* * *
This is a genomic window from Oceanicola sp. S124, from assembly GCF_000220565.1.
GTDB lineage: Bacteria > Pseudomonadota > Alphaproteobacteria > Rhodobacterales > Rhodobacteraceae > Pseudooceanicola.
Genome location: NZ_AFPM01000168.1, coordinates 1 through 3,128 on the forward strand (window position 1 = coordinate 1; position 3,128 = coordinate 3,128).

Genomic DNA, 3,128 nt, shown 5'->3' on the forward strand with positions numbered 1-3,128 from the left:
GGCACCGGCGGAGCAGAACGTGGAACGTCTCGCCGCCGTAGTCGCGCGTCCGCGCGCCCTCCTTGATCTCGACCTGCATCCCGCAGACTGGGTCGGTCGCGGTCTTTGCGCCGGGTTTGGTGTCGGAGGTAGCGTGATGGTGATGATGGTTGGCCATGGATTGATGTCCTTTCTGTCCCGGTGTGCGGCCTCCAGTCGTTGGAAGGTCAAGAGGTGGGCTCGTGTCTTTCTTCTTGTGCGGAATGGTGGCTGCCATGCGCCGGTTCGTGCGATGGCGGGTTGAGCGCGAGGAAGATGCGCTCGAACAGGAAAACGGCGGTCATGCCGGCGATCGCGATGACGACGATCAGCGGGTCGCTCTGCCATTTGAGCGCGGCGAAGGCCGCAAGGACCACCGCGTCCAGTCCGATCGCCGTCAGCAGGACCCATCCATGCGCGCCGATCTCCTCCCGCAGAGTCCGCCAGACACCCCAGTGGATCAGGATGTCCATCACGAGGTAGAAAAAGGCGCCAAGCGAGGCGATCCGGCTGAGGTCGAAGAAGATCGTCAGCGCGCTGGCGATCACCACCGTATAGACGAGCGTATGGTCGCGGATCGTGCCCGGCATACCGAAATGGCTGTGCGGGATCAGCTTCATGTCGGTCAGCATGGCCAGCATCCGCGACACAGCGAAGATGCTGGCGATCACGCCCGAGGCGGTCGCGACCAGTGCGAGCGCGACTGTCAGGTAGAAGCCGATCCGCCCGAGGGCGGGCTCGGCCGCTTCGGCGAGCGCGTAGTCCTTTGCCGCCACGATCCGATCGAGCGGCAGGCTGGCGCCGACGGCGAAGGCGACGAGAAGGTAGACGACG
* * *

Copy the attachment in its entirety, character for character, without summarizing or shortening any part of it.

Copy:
This is a genomic window from Oceanicola sp. S124, from assembly GCF_000220565.1.
GTDB lineage: Bacteria > Pseudomonadota > Alphaproteobacteria > Rhodobacterales > Rhodobacteraceae > Pseudooceanicola.
Genome location: NZ_AFPM01000168.1, coordinates 1 through 3,128 on the forward strand (window position 1 = coordinate 1; position 3,128 = coordinate 3,128).

Genomic DNA, 3,128 nt, shown 5'->3' on the forward strand with positions numbered 1-3,128 from the left:
GGCACCGGCGGAGCAGAACGTGGAACGTCTCGCCGCCGTAGTCGCGCGTCCGCGCGCCCTCCTTGATCTCGACCTGCATCCCGCAGACTGGGTCGGTCGCGGTCTTTGCGCCGGGTTTGGTGTCGGAGGTAGCGTGATGGTGATGATGGTTGGCCATGGATTGATGTCCTTTCTGTCCCGGTGTGCGGCCTCCAGTCGTTGGAAGGTCAAGAGGTGGGCTCGTGTCTTTCTTCTTGTGCGGAATGGTGGCTGCCATGCGCCGGTTCGTGCGATGGCGGGTTGAGCGCGAGGAAGATGCGCTCGAACAGGAAAACGGCGGTCATGCCGGCGATCGCGATGACGACGATCAGCGGGTCGCTCTGCCATTTGAGCGCGGCGAAGGCCGCAAGGACCACCGCGTCCAGTCCGATCGCCGTCAGCAGGACCCATCCATGCGCGCCGATCTCCTCCCGCAGAGTCCGCCAGACACCCCAGTGGATCAGGATGTCCATCACGAGGTAGAAAAAGGCGCCAAGCGAGGCGATCCGGCTGAGGTCGAAGAAGATCGTCAGCGCGCTGGCGATCACCACCGTATAGACGAGCGTATGGTCGCGGATCGTGCCCGGCATACCGAAATGGCTGTGCGGGATCAGCTTCATGTCGGTCAGCATGGCCAGCATCCGCGACACAGCGAAGATGCTGGCGATCACGCCCGAGGCGGTCGCGACCAGTGCGAGCGCGACTGTCAGGTAGAAGCCGATCCGCCCGAGGGCGGGCTCGGCCGCTTCGGCGAGCGCGTAGTCCTTTGCCGCCACGATCCGATCGAGCGGCAGGCTGGCGCCGACGGCGAAGGCGACGAGAAGGTAGACGACG